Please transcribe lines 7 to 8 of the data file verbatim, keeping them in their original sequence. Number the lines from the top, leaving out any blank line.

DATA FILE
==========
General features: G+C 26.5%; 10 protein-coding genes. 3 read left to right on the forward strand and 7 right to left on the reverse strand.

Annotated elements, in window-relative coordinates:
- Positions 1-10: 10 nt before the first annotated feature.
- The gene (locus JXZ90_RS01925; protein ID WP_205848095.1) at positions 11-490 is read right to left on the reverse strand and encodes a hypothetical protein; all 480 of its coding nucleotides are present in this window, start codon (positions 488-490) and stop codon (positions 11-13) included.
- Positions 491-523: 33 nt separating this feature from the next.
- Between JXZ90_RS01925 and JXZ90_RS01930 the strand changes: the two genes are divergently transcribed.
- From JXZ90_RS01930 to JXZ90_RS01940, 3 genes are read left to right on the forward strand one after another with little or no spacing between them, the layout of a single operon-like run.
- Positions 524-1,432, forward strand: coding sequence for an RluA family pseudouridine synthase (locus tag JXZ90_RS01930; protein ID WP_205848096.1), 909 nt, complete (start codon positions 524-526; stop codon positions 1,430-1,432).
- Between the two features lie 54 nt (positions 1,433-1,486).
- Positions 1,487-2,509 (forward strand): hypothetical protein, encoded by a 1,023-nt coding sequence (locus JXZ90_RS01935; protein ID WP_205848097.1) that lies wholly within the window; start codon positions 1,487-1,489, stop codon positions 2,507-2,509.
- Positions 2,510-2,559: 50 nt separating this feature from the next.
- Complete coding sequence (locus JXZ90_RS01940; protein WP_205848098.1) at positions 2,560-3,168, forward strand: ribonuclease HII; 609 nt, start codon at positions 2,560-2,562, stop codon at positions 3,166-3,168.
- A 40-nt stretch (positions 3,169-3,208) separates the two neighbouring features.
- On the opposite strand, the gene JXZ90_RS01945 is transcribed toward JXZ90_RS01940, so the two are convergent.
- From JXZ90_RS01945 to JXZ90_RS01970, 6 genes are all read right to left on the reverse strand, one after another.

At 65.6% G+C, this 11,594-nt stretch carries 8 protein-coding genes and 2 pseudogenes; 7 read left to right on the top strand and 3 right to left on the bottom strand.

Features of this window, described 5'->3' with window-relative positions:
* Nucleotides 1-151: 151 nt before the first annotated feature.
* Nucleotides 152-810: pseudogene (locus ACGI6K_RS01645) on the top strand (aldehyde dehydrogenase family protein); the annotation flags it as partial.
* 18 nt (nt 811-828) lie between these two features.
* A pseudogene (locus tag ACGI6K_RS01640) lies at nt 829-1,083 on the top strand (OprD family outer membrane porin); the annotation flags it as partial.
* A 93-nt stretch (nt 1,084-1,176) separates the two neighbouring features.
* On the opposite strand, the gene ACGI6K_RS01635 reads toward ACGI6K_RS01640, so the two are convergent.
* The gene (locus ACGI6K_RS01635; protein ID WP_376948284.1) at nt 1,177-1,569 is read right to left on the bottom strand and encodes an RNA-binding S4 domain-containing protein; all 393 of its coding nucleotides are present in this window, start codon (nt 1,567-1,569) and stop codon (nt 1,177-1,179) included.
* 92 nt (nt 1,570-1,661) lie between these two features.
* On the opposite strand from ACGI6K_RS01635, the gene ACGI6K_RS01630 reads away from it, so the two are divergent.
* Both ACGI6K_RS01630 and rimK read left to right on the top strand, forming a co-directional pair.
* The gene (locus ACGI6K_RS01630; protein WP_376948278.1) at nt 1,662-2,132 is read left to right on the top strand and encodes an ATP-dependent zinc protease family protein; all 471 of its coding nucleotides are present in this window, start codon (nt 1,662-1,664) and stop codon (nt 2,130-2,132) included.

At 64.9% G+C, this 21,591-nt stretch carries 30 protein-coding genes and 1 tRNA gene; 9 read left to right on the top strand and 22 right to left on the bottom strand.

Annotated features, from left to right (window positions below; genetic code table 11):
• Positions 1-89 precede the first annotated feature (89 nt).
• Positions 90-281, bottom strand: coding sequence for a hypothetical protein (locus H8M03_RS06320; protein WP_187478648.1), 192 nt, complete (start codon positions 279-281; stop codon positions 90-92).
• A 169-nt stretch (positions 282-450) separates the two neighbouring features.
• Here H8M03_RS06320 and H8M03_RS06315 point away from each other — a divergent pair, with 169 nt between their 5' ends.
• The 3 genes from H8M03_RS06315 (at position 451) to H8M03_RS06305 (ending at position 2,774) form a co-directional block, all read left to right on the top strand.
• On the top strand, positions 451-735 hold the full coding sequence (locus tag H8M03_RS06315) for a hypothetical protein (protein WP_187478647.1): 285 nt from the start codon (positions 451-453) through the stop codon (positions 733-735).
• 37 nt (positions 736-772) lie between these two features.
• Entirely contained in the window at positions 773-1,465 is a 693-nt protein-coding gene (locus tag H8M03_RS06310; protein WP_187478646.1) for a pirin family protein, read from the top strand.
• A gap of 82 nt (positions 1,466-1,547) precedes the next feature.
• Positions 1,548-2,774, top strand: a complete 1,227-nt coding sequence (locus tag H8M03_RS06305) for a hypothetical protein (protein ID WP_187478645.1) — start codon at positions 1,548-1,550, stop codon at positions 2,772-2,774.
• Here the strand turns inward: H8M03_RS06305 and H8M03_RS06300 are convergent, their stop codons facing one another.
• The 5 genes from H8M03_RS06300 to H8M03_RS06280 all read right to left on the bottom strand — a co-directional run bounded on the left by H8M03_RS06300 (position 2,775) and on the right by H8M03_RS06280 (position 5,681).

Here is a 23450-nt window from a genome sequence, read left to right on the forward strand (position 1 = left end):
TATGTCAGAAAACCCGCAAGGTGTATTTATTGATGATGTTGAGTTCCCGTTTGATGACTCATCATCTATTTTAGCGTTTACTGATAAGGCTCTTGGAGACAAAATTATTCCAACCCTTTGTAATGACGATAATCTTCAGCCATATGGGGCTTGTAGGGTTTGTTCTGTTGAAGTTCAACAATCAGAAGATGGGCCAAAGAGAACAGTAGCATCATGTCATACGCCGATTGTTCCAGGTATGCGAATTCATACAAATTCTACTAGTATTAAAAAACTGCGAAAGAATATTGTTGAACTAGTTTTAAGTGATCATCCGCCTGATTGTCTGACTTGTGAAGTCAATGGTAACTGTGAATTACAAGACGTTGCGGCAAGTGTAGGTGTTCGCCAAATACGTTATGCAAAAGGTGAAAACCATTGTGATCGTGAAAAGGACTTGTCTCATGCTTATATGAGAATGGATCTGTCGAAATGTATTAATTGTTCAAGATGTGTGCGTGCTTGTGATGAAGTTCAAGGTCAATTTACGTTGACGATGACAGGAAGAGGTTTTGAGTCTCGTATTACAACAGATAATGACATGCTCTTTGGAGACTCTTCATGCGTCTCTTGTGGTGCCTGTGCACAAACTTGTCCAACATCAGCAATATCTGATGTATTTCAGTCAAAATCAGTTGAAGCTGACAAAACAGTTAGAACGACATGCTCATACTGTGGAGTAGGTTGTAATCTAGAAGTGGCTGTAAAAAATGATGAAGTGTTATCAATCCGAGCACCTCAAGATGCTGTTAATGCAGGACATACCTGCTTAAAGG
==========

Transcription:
- From JXZ90_RS01930 to JXZ90_RS01940, 3 genes are read left to right on the forward strand one after another with little or no spacing between them, the layout of a single operon-like run.
- Positions 524-1,432, forward strand: coding sequence for an RluA family pseudouridine synthase (locus tag JXZ90_RS01930; protein ID WP_205848096.1), 909 nt, complete (start codon positions 524-526; stop codon positions 1,430-1,432).